Thursday, October 10, 2013

Achtung Baby [Warning]

For many years as a Christian, I simply could not handle some of Christianity's trickier doctrines that have been upheld for 2,000 years. And for good reasons, I think. Some are just extremely difficult to
accept. So I walked around those disturbing "land mines" and focused on more palatable stuff like grace and faith and love and hope. I hoped, prayed, assumed we were all "saved."

Almost every church I've been to in my lifetime leads with, affirms and holds up God's grace at all costs. I'm a product of those churches. I'm happy about grace. I know that in surrendering myself to Jesus, especially as a sinner who will continue to sin, God's gracious acceptance of people like me is paramount. But as I've continued on in my faith and study of God's Message I've discovered, as a favorite Bible commentator F. Dale Bruner says, that Jesus's stories of grace usually "bracket" or surround messages of another powerful and radical doctrine: God's judgment and wrath. Stern warnings of Jesus (yes, even of Judgment and hell... gasp) are built into the New Testament narrative, which my selective-reading tactics and the unrelenting influence of a secular milieu previously caused me to skip over or disregard. But there is an unmistakable Achtung chord progression in Christianity -- and no one talks about it.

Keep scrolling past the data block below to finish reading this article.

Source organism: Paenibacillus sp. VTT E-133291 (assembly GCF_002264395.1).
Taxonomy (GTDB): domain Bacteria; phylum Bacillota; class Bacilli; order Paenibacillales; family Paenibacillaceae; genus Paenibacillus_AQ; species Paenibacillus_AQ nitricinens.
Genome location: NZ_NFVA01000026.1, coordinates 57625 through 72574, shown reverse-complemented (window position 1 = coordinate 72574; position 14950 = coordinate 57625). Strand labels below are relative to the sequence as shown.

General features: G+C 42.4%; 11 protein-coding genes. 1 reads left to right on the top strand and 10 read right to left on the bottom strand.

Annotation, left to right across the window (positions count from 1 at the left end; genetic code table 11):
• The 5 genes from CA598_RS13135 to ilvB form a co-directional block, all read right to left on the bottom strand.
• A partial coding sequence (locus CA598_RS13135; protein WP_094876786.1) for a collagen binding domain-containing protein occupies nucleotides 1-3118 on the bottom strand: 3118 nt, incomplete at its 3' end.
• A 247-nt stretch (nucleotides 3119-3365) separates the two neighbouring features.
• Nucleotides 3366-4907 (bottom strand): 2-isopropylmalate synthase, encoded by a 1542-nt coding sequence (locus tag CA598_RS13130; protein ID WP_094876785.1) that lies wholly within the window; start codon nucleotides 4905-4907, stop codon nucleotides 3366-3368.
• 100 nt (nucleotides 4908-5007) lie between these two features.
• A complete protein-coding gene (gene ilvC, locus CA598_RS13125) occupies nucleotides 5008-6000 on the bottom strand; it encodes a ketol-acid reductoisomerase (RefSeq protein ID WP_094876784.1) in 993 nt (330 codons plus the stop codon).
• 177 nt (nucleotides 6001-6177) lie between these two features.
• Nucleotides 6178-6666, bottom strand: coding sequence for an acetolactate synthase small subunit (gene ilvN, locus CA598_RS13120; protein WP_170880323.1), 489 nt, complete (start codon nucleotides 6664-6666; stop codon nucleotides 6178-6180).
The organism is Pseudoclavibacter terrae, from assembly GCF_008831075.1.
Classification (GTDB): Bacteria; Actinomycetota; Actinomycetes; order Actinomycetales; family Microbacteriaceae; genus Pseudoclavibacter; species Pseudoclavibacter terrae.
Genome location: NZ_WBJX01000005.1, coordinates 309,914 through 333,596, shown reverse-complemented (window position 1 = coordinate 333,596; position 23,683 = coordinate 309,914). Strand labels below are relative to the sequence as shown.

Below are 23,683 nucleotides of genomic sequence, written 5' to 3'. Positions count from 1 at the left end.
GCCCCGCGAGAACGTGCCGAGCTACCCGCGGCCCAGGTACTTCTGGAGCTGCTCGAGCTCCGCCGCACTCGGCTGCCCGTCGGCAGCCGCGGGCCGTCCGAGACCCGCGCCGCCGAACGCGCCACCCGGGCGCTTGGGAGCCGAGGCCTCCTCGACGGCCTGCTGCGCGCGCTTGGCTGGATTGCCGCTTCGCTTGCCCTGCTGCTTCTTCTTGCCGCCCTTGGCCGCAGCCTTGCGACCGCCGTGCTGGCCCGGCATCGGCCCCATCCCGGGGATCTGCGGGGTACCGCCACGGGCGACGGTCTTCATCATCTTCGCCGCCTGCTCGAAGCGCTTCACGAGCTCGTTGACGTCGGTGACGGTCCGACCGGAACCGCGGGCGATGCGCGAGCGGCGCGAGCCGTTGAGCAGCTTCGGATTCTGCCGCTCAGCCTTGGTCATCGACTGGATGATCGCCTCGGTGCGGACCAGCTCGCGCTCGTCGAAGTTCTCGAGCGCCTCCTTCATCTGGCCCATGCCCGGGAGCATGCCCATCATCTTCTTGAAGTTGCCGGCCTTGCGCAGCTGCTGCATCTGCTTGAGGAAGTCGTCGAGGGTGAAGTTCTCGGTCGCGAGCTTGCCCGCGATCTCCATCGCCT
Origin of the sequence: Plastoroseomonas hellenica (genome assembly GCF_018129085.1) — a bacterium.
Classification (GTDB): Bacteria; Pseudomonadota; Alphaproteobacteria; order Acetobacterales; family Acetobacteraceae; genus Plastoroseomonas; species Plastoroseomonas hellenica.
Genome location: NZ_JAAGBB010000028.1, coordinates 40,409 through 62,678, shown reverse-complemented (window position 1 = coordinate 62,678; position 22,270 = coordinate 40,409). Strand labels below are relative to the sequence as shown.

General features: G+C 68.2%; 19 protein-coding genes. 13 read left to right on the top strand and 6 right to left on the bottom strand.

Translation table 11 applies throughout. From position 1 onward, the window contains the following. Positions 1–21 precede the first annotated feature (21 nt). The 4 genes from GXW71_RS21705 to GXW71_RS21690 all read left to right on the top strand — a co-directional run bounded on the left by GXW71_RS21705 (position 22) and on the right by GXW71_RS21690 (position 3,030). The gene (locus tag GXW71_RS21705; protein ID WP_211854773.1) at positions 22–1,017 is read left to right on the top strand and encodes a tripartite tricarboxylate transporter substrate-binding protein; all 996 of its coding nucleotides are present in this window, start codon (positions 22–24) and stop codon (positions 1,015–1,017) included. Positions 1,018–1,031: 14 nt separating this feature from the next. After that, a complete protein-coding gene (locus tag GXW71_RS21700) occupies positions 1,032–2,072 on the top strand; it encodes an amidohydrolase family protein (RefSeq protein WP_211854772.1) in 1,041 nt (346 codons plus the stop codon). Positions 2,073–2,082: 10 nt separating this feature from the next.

So I walked around those disturbing "land mines" and focused on more palatable stuff like grace and faith and love and hope. I hoped, prayed, assumed we were all "saved."

This deeply powerful teaching, often inserted between the more palatable stories of grace in the New Testament, in my opinion has largely gone radio silent in many churches. Why? Because it's incredibly uncomfortable and people like me don't think we can handle it -- especially in our present cultural moment. It is terribly offensive, utterly uncool (and most of us are fixated on being culturally relevant and liked), and laughable to the culture. Yet, still, it is a crucial part of God's Message. No one, including me, wants to go back to the "fire and brimstone" days. But have we thrown the baby out with the bath water? I believe so. In some ways, we've neutered the gospel message. Maybe that's why our church buildings in the West are swiftly being vacated and becoming community centers.

The New Testament stories of grace are like parentheses that surround other stories and sayings of another doctrine: God has a wrathful side and he will absolutely let it rip at the end of the age. Ouch. It actually matters how we live our lives. Like it or not (and I often do not), the words of my Lord are laced with fair warnings about this grave reality. Christianity starts with the news that a good creation of the world has gone horribly wrong -- and we are the problem, which is highly inconvenient. This is the point of decision, the line of demarcation, where many of us click away and simply decline the offer of Christianity. Me the problem? Give me a break. It's the soul-pricking, ego-wounding inconvenient truth that Christ predicted many would reject. But that seemingly claustrophobic message leads you to the spaciousness and contentment you're seeking.